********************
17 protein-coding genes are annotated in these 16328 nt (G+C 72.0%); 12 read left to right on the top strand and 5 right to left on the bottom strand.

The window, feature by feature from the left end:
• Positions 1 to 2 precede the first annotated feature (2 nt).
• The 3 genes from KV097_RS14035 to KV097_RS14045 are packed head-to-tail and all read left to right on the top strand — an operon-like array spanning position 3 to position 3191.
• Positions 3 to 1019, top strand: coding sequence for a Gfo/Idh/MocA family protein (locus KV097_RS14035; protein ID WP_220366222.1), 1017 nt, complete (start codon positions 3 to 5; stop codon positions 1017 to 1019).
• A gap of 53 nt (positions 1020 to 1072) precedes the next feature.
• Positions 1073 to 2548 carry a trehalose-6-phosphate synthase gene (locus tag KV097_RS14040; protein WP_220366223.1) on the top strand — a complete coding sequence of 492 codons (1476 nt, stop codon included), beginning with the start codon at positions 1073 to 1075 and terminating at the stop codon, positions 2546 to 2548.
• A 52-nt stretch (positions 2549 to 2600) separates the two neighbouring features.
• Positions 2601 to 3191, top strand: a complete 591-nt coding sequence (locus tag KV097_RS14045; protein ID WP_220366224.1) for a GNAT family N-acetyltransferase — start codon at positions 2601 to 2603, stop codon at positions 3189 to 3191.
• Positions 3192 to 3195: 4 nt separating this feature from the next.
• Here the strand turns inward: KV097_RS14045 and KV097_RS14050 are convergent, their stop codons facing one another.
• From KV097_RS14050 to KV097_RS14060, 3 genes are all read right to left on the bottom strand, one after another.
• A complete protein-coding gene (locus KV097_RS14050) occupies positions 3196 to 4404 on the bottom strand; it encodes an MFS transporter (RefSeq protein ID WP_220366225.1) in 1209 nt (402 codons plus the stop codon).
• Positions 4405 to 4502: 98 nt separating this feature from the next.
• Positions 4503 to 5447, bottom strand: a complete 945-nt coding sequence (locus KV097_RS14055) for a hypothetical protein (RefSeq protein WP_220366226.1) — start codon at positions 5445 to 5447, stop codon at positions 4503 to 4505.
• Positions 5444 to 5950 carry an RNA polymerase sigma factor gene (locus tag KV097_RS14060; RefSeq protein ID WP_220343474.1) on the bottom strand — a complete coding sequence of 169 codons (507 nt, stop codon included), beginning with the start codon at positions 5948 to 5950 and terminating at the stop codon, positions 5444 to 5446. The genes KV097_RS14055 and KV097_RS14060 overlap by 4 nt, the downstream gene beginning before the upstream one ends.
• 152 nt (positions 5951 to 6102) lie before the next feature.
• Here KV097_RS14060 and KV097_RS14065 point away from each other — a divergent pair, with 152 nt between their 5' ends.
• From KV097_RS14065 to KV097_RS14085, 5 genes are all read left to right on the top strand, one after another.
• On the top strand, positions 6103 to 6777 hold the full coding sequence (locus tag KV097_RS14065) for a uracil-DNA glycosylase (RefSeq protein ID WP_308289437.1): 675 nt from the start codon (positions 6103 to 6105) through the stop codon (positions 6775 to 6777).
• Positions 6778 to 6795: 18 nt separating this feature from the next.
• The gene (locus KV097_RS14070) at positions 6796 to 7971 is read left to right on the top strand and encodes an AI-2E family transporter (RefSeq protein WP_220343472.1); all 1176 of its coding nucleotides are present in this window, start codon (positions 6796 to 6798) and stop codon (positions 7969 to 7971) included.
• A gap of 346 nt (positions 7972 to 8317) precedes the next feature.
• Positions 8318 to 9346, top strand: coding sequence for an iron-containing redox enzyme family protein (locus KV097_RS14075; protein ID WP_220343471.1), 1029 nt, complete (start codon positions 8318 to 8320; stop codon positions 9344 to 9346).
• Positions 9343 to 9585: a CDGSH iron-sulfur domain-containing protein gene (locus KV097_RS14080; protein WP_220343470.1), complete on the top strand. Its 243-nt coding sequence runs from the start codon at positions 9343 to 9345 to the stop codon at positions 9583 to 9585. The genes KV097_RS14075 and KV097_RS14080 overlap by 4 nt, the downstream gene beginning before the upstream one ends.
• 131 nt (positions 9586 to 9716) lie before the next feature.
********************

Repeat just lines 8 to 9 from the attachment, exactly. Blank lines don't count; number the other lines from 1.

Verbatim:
• A 52-nt stretch (positions 2549 to 2600) separates the two neighbouring features.
• Positions 2601 to 3191, top strand: a complete 591-nt coding sequence (locus tag KV097_RS14045; protein ID WP_220366224.1) for a GNAT family N-acetyltransferase — start codon at positions 2601 to 2603, stop codon at positions 3189 to 3191.